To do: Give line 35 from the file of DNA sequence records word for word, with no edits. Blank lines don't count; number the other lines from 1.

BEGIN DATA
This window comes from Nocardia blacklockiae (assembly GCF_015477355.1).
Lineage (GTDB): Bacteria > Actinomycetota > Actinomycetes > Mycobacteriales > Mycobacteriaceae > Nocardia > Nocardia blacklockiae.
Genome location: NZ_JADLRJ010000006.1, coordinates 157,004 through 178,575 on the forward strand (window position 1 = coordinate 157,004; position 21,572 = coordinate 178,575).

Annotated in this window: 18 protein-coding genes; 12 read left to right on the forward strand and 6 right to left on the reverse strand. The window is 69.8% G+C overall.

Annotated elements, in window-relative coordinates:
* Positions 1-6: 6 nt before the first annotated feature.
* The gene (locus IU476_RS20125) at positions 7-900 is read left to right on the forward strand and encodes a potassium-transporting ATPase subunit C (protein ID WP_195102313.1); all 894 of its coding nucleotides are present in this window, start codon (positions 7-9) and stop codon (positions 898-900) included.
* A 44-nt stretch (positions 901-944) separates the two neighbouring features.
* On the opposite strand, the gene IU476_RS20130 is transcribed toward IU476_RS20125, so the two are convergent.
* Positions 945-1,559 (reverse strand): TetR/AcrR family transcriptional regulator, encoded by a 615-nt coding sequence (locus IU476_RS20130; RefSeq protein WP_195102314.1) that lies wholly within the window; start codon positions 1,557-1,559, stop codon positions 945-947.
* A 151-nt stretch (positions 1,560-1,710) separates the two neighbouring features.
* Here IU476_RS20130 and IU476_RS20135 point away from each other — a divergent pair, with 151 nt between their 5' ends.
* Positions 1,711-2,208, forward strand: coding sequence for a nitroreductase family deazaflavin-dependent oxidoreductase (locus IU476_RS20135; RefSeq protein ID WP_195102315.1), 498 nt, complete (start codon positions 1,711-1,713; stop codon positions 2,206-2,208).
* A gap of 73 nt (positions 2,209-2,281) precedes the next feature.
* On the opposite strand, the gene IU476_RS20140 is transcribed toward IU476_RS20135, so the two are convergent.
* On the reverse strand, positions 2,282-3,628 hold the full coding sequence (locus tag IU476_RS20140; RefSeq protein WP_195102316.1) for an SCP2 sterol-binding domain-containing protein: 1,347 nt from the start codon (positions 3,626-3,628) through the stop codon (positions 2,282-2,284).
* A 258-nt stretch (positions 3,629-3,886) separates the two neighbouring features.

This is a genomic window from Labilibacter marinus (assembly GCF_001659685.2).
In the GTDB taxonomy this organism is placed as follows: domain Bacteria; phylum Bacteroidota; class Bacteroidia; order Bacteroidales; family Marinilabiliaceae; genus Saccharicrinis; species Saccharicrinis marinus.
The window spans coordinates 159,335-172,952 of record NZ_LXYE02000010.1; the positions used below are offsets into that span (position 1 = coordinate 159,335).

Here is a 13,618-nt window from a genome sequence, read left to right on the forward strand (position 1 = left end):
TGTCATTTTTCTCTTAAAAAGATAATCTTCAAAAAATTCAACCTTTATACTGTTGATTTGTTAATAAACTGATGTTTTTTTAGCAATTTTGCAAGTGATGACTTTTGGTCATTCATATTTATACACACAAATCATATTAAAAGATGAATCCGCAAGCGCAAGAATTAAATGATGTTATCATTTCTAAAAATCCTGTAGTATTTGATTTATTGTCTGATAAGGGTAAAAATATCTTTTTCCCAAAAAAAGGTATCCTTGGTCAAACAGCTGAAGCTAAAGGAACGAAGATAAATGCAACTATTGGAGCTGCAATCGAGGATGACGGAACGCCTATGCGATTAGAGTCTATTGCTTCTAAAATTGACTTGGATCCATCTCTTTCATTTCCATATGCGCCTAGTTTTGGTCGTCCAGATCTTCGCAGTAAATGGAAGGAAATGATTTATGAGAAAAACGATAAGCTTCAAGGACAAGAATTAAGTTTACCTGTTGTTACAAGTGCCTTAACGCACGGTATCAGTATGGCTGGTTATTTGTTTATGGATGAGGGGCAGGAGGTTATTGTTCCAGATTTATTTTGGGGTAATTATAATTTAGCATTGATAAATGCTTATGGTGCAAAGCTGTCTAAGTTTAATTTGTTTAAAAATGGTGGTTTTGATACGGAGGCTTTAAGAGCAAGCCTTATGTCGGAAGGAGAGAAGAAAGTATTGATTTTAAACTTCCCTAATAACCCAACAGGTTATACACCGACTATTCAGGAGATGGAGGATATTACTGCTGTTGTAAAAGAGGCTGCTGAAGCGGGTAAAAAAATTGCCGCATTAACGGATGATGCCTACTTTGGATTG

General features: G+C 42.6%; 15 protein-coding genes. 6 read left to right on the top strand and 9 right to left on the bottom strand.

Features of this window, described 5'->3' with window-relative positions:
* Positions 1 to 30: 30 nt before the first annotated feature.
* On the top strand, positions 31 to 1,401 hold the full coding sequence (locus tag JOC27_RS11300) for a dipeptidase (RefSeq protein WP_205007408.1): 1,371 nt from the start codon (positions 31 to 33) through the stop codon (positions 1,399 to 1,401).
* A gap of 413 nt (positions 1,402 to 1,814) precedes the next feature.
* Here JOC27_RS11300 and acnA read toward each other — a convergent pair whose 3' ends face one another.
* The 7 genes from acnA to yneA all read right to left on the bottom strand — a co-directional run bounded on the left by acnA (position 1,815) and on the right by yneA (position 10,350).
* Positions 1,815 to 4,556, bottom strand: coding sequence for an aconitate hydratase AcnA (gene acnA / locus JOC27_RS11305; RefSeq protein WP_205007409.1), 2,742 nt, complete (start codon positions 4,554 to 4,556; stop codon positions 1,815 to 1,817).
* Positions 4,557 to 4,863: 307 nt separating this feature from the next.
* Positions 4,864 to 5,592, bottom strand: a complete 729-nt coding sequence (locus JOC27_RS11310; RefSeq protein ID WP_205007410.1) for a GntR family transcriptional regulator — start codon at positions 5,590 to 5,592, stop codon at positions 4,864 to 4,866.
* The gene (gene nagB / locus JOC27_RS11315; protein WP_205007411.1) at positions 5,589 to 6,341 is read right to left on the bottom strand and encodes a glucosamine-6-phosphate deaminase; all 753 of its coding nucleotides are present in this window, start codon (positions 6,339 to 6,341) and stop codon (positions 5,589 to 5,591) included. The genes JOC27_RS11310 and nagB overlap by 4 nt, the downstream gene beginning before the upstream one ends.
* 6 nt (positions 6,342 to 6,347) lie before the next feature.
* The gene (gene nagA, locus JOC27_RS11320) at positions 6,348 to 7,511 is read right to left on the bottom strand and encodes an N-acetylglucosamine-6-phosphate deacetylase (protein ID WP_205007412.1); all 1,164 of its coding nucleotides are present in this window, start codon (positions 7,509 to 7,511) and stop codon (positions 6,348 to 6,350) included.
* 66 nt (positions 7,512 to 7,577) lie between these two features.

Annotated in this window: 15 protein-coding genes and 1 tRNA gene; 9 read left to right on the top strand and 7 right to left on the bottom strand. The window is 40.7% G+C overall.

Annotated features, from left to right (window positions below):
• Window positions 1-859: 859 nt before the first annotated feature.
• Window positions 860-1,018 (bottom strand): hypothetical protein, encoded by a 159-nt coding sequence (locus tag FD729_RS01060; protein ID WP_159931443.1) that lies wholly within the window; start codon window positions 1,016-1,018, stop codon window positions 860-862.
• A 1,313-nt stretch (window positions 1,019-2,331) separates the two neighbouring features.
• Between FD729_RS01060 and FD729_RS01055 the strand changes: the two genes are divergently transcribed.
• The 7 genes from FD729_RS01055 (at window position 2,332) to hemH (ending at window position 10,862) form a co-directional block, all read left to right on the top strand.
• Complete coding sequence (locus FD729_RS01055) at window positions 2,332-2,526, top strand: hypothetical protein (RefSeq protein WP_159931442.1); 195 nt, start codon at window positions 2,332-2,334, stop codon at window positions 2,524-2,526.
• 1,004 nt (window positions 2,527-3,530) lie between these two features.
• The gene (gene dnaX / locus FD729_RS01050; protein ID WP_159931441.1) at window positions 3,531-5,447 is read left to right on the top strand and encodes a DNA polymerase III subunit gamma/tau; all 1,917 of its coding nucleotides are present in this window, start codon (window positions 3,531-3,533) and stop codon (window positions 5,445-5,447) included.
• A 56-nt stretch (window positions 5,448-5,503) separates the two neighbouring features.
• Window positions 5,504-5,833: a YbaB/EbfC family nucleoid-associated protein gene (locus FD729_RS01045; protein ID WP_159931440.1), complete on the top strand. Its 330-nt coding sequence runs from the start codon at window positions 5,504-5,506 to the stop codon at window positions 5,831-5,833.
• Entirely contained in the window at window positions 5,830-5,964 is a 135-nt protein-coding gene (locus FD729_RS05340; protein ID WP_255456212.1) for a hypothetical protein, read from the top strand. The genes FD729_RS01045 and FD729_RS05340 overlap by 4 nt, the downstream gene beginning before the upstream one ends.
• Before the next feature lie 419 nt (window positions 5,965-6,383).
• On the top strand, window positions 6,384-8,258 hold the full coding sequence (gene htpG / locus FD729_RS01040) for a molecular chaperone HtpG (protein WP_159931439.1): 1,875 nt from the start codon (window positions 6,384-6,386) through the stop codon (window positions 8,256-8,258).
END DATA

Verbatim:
* The gene (gene nagA, locus JOC27_RS11320) at positions 6,348 to 7,511 is read right to left on the bottom strand and encodes an N-acetylglucosamine-6-phosphate deacetylase (protein ID WP_205007412.1); all 1,164 of its coding nucleotides are present in this window, start codon (positions 7,509 to 7,511) and stop codon (positions 6,348 to 6,350) included.